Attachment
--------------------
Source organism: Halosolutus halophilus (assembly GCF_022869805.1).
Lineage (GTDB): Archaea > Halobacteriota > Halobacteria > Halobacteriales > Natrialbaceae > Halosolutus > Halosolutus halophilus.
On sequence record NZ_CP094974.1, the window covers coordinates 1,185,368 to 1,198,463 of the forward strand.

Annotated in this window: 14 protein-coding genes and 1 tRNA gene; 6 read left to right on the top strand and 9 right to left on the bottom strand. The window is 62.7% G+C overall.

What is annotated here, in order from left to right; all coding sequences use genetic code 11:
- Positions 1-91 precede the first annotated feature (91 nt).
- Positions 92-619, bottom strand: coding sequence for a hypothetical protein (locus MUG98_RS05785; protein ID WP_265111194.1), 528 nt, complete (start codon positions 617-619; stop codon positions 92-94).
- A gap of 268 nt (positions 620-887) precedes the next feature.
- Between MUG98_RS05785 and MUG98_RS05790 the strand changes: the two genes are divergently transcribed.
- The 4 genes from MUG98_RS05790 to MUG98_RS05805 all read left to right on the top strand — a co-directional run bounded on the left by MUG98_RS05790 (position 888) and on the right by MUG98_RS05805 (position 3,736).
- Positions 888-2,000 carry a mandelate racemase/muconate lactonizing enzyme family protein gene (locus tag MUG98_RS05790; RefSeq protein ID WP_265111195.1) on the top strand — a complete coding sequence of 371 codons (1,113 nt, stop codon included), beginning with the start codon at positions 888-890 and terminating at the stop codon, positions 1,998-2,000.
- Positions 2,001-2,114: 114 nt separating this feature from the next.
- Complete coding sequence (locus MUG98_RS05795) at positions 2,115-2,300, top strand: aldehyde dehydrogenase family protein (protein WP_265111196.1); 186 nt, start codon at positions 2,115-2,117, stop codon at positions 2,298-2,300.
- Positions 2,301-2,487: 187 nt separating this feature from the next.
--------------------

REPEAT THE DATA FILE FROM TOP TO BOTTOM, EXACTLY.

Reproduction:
Source organism: Halosolutus halophilus (assembly GCF_022869805.1).
Lineage (GTDB): Archaea > Halobacteriota > Halobacteria > Halobacteriales > Natrialbaceae > Halosolutus > Halosolutus halophilus.
On sequence record NZ_CP094974.1, the window covers coordinates 1,185,368 to 1,198,463 of the forward strand.

Annotated in this window: 14 protein-coding genes and 1 tRNA gene; 6 read left to right on the top strand and 9 right to left on the bottom strand. The window is 62.7% G+C overall.

What is annotated here, in order from left to right; all coding sequences use genetic code 11:
- Positions 1-91 precede the first annotated feature (91 nt).
- Positions 92-619, bottom strand: coding sequence for a hypothetical protein (locus MUG98_RS05785; protein ID WP_265111194.1), 528 nt, complete (start codon positions 617-619; stop codon positions 92-94).
- A gap of 268 nt (positions 620-887) precedes the next feature.
- Between MUG98_RS05785 and MUG98_RS05790 the strand changes: the two genes are divergently transcribed.
- The 4 genes from MUG98_RS05790 to MUG98_RS05805 all read left to right on the top strand — a co-directional run bounded on the left by MUG98_RS05790 (position 888) and on the right by MUG98_RS05805 (position 3,736).
- Positions 888-2,000 carry a mandelate racemase/muconate lactonizing enzyme family protein gene (locus tag MUG98_RS05790; RefSeq protein ID WP_265111195.1) on the top strand — a complete coding sequence of 371 codons (1,113 nt, stop codon included), beginning with the start codon at positions 888-890 and terminating at the stop codon, positions 1,998-2,000.
- Positions 2,001-2,114: 114 nt separating this feature from the next.
- Complete coding sequence (locus MUG98_RS05795) at positions 2,115-2,300, top strand: aldehyde dehydrogenase family protein (protein WP_265111196.1); 186 nt, start codon at positions 2,115-2,117, stop codon at positions 2,298-2,300.
- Positions 2,301-2,487: 187 nt separating this feature from the next.